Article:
Over time, the gravitation of matter causes the universe to become less and less homogeneous. Areas with slightly more mass than average attract matter from their surroundings. Thus the differences in distribution become greater and greater. At the same time, the expansion of the universe counteracts this effect. Both processes are driven by gravity and are therefore suitable for putting the standard model of cosmology to the test. The equations predict precisely how much the density of matter will change over time.
However, the data from the Kilo-Degree Survey reveal a discrepancy: the universe is ten percent more homogeneous than it would appear to be according to the Standard Model. "The Standard Model of Cosmology has described all the cosmological observations we have made for the past 20 years. However, it is somewhat unsatisfactory that we have to accept mysterious substances such as dark matter and dark energy. That's why we're trying to test this model as best we can," says Prof. Dr. Hendrik Hildebrandt, head of the Observational Cosmology group at the Ruhr University Bochum.
The current analysis could indicate that the Standard Model is cracking. It is not the first discrepancy, even the so-called Hubble constant, which represents the expansion rate of the universe, does not match the model's predictions. "These discrepancies could of course be caused by systematic measurement errors," admits Prof. Dr. Catherine Heymans (University of Edinburgh), who together with Hendrik Hildebrandt heads the German Centre for Cosmological Lensing at the RUB, where she also holds a guest professorship. "But the measurements are becoming more and more precise, so that this is becoming increasingly unlikely," Heymans continues.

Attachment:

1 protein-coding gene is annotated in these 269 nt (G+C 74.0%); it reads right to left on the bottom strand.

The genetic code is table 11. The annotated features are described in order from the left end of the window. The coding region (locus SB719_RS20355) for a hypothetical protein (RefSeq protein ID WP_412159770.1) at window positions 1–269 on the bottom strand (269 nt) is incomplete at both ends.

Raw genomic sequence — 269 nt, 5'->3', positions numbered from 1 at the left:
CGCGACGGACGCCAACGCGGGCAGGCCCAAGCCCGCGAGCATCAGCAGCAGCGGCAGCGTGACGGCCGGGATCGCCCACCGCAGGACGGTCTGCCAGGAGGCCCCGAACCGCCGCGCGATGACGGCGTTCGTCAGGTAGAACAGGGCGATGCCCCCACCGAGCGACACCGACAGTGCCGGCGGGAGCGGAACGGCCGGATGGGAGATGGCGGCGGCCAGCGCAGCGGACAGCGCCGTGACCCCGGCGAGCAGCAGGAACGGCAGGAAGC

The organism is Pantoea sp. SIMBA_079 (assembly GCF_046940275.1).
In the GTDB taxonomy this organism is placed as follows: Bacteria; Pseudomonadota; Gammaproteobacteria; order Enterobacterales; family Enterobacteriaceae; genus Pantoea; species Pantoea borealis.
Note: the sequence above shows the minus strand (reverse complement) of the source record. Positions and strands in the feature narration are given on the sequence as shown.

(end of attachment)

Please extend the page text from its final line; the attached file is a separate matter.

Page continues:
The researchers are not yet able to assess whether the Standard Model will eventually have to be replaced by a completely new theory, for example by replacing Einstein's General Theory of Relativity. "There are many theories that try to explain the measurements with new physics," says Hendrik Hildebrandt. "As an observing cosmologist, you try to remain impartial and make the measurements as accurate as possible without theoretical prejudice. One thing is clear, we live in exciting times!"
In one or two years the final map of the Kilo-Degree Survey will be available, with all the observations made in the project. It will be another 30 percent larger than the current map.